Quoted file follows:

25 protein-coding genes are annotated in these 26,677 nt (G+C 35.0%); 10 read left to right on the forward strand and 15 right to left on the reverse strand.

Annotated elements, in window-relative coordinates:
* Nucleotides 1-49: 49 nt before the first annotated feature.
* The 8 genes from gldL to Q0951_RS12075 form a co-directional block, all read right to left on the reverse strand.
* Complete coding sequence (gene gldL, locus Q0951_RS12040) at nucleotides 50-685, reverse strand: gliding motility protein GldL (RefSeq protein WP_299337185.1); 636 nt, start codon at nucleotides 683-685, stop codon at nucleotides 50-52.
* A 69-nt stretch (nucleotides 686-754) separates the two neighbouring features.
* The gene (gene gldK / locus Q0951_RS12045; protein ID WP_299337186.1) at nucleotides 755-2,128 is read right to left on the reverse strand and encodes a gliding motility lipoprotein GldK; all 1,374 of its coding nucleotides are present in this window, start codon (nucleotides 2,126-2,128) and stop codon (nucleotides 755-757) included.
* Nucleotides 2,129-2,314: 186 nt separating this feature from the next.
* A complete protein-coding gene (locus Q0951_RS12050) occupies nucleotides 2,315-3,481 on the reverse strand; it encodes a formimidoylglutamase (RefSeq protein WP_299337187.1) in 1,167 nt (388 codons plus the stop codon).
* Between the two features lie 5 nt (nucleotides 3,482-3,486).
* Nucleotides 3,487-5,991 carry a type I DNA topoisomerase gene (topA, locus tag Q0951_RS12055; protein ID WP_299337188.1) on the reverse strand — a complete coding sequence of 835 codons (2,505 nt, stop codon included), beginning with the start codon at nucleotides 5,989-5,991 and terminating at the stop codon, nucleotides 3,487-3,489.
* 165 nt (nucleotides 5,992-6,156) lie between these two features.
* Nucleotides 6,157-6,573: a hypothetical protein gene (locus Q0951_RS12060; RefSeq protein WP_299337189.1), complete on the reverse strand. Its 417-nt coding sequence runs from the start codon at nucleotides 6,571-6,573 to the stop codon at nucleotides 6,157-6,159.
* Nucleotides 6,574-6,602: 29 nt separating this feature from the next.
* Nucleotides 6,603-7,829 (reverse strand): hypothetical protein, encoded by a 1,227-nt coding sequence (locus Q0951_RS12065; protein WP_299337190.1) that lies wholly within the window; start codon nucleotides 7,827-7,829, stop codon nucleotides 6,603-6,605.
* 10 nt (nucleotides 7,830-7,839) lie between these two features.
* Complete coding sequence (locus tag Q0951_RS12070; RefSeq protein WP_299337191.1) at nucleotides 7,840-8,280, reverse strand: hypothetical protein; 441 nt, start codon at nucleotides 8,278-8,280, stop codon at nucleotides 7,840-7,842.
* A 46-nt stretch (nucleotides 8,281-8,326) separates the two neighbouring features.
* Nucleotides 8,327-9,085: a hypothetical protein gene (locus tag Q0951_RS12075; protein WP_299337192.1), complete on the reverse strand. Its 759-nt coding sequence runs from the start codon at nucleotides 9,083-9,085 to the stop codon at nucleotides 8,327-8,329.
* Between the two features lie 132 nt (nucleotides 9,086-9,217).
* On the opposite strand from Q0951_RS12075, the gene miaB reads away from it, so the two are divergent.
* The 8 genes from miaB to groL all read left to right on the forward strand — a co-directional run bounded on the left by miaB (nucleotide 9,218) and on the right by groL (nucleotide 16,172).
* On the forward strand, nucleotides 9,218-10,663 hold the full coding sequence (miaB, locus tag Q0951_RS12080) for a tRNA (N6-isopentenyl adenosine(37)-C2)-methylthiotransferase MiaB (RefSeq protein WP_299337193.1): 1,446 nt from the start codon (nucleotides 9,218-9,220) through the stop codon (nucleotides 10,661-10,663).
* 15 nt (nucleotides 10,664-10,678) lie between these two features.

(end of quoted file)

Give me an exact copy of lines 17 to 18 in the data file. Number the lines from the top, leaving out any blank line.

* Complete coding sequence (locus tag Q0951_RS12070; RefSeq protein WP_299337191.1) at nucleotides 7,840-8,280, reverse strand: hypothetical protein; 441 nt, start codon at nucleotides 8,278-8,280, stop codon at nucleotides 7,840-7,842.
* A 46-nt stretch (nucleotides 8,281-8,326) separates the two neighbouring features.